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Buzzwords 2016
January is traditionally the time for forward reflection. So inspired by what’s going on around us we’ve pulled together the top 5 buzzwords that we think our expert building analytics team at IES will be using across 2016.

The Force of COP21
May the Force of COP21 be with us all. While the agreement signed in Paris by all 196 nations of the world to pull together and attempt to reduce carbon emissions, thus limiting the onslaught of global warming and reducing air pollution worldwide, is a major step forward, the real work starts now.

Undoubtedly the biggest difference will be made by big business and governments, see our founder Don’s views on this. However, we also believe that each and every one of us must also do our bit by changing the way we live, work, travel and think; no matter where we are from or how rich we are.

The Glasgow Effect:
Ok so we might not use this across the whole year but it certainly got us talking in January and as it’s a year-long project there is sure to be more to come. For those of you who’ve not picked up on this yet, the topic of office banter all across Glasgow on Tuesday morning was Ellie Harrison and her Glasgow Effect project being awarded £15k by Creative Scotland. The artist will not leave the greater Glasgow Area for 1 year (except in the event of the ill-heath / death of close relative or friend), and it’s caused a real storm on social media.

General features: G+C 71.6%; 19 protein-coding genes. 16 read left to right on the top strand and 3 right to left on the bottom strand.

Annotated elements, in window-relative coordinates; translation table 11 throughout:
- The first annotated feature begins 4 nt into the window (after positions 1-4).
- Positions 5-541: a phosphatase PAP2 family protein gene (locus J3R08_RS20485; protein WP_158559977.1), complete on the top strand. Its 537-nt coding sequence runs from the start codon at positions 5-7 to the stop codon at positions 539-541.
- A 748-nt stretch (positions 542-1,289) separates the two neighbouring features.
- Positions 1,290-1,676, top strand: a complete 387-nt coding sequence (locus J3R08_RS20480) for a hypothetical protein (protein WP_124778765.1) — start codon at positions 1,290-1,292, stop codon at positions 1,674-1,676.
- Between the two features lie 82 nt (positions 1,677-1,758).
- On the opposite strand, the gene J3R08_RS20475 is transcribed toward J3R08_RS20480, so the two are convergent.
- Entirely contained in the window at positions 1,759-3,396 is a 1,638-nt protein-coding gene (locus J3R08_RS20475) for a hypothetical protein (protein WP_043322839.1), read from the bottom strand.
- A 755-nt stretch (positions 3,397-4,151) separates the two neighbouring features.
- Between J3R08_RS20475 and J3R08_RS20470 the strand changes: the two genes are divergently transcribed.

The project was initially called Think Global Act Local and is not primarily about poverty or deprivation in the city, as many people have assumed, but about exploring the benefits and practicalities of localism for artists and communities. “By setting this one simple restriction to her current lifestyle, she intends to test the limits of a ‘sustainable practice’ and to challenge the demand-to-travel placed upon the ‘successful’ artist / academic. The experiment will enable her to cut her carbon footprint and increase her sense of belonging, by encouraging her to seek out and create ‘local opportunities’ – testing what becomes possible when she invests all her ideas, time and energy within the city where she lives.”

The artist has a strong interest in climate change, political activism and big data, and while the original project title is in some ways far more accurate, most people wouldn’t have looked twice at a project named ‘Think Global Act Local’. But it got us thinking about the role of local and community in our personal and professional lives. It’s a global problem, but there’s action that can be taken by us all at a local level to combat it. Read more at our Blog.

BIM4Analysis:
With the UK Government mandate for BIM Level 2 deadline fast approaching this year, and as a technology company in the sustainable building analysis arena we felt it was essential to educate and engage the industry on the important role performance analysis has to play in the BIM process. The concept of creating and capturing information during design for use in operation is key to achieving Low Zero Carbon buildings. This time last year we started an educational campaign named ‘BIM4Analysis’ to engage with the industry and bring performance metrics front and centre to the BIM movement which is what the Government strategy is aimed at.